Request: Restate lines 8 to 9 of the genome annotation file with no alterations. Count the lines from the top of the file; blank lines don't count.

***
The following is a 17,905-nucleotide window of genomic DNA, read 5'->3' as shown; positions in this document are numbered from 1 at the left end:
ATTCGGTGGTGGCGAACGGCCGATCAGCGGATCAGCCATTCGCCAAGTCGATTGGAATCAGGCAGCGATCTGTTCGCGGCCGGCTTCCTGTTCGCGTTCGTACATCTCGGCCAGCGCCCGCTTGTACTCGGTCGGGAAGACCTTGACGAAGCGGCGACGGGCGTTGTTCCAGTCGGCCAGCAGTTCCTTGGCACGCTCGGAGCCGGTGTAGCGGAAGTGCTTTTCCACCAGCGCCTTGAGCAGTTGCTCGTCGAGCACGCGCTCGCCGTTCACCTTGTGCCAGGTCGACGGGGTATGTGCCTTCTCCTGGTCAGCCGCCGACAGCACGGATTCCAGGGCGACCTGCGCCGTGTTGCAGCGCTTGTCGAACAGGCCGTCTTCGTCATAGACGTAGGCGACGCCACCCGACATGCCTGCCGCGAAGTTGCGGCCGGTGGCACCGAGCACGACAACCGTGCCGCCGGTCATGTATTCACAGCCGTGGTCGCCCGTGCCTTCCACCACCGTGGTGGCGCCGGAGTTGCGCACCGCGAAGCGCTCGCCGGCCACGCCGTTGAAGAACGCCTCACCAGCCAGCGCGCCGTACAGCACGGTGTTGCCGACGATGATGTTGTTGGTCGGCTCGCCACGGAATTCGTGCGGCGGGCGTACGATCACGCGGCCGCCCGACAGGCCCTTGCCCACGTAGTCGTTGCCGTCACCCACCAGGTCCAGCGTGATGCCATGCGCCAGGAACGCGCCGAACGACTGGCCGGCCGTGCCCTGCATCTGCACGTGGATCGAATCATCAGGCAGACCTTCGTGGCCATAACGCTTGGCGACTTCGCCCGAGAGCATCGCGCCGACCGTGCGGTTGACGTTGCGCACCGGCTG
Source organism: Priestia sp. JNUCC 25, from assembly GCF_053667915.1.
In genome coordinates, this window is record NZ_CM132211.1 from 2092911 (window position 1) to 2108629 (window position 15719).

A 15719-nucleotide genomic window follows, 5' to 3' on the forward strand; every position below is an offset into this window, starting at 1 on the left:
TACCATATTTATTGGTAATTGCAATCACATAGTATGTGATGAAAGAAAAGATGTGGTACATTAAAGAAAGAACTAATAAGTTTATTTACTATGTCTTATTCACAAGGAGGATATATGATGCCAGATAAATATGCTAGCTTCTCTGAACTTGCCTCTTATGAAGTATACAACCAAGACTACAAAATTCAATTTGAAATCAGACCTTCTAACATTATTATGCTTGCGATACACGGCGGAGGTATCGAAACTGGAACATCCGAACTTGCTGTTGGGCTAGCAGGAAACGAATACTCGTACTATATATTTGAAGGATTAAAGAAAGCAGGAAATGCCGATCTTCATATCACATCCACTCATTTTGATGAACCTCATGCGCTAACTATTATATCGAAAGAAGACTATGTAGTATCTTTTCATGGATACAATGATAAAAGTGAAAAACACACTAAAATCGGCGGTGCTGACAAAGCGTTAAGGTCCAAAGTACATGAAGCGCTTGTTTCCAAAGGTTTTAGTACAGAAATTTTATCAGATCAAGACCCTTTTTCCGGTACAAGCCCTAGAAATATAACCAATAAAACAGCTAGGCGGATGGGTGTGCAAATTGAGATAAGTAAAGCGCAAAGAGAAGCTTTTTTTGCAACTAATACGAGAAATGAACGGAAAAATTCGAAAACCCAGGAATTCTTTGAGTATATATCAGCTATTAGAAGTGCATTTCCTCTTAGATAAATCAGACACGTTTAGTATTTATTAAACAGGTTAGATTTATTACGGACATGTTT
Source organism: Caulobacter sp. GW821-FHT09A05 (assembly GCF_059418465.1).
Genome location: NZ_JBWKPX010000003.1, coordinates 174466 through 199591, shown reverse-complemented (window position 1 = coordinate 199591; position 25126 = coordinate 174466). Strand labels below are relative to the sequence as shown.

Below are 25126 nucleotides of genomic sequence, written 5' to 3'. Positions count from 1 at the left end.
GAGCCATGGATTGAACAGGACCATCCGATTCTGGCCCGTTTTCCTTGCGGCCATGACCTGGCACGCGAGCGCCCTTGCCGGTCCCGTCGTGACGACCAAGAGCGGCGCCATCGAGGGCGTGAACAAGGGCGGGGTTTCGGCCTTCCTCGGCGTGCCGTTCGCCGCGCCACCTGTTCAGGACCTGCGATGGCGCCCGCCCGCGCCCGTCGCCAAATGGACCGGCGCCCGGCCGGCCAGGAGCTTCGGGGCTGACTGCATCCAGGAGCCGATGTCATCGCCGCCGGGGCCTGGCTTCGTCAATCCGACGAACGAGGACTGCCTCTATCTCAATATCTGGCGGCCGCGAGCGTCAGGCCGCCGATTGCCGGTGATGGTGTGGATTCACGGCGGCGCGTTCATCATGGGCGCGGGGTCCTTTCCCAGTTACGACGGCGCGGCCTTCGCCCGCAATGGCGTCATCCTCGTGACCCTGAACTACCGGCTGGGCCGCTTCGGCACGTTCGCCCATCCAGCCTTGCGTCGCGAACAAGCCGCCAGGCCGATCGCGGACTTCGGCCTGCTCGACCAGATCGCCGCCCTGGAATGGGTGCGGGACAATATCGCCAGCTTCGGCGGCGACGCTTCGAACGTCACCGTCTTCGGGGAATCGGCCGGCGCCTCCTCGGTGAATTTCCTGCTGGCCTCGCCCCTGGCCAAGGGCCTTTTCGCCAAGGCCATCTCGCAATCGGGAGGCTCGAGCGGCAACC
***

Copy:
Genome location: NZ_JBWKPX010000003.1, coordinates 174466 through 199591, shown reverse-complemented (window position 1 = coordinate 199591; position 25126 = coordinate 174466). Strand labels below are relative to the sequence as shown.

Below are 25126 nucleotides of genomic sequence, written 5' to 3'. Positions count from 1 at the left end.